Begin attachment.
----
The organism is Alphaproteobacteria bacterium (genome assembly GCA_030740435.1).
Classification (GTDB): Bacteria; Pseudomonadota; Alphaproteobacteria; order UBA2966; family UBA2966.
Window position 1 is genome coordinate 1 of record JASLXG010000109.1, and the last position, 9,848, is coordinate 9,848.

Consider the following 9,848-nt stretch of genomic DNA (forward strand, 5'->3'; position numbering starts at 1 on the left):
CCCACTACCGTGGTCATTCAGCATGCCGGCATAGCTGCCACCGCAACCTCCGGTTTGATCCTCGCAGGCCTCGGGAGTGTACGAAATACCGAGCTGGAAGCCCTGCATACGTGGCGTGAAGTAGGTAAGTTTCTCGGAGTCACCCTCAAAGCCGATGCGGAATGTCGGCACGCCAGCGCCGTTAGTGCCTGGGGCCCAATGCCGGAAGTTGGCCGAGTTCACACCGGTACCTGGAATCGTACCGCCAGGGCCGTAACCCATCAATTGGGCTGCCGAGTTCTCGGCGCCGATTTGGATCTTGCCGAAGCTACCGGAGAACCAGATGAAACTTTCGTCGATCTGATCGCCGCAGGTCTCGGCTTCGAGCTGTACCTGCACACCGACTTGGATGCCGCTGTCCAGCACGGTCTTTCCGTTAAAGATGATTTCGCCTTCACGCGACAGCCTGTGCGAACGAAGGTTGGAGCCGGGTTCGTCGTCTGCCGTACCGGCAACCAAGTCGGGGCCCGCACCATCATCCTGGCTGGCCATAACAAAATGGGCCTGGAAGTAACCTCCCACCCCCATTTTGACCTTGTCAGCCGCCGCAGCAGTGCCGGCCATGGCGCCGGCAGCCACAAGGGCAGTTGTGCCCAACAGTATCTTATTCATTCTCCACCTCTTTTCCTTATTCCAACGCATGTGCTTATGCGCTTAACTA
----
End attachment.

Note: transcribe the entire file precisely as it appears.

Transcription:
The organism is Alphaproteobacteria bacterium (genome assembly GCA_030740435.1).
Classification (GTDB): Bacteria; Pseudomonadota; Alphaproteobacteria; order UBA2966; family UBA2966.
Window position 1 is genome coordinate 1 of record JASLXG010000109.1, and the last position, 9,848, is coordinate 9,848.

Consider the following 9,848-nt stretch of genomic DNA (forward strand, 5'->3'; position numbering starts at 1 on the left):
CCCACTACCGTGGTCATTCAGCATGCCGGCATAGCTGCCACCGCAACCTCCGGTTTGATCCTCGCAGGCCTCGGGAGTGTACGAAATACCGAGCTGGAAGCCCTGCATACGTGGCGTGAAGTAGGTAAGTTTCTCGGAGTCACCCTCAAAGCCGATGCGGAATGTCGGCACGCCAGCGCCGTTAGTGCCTGGGGCCCAATGCCGGAAGTTGGCCGAGTTCACACCGGTACCTGGAATCGTACCGCCAGGGCCGTAACCCATCAATTGGGCTGCCGAGTTCTCGGCGCCGATTTGGATCTTGCCGAAGCTACCGGAGAACCAGATGAAACTTTCGTCGATCTGATCGCCGCAGGTCTCGGCTTCGAGCTGTACCTGCACACCGACTTGGATGCCGCTGTCCAGCACGGTCTTTCCGTTAAAGATGATTTCGCCTTCACGCGACAGCCTGTGCGAACGAAGGTTGGAGCCGGGTTCGTCGTCTGCCGTACCGGCAACCAAGTCGGGGCCCGCACCATCATCCTGGCTGGCCATAACAAAATGGGCCTGGAAGTAACCTCCCACCCCCATTTTGACCTTGTCAGCCGCCGCAGCAGTGCCGGCCATGGCGCCGGCAGCCACAAGGGCAGTTGTGCCCAACAGTATCTTATTCATTCTCCACCTCTTTTCCTTATTCCAACGCATGTGCTTATGCGCTTAACTA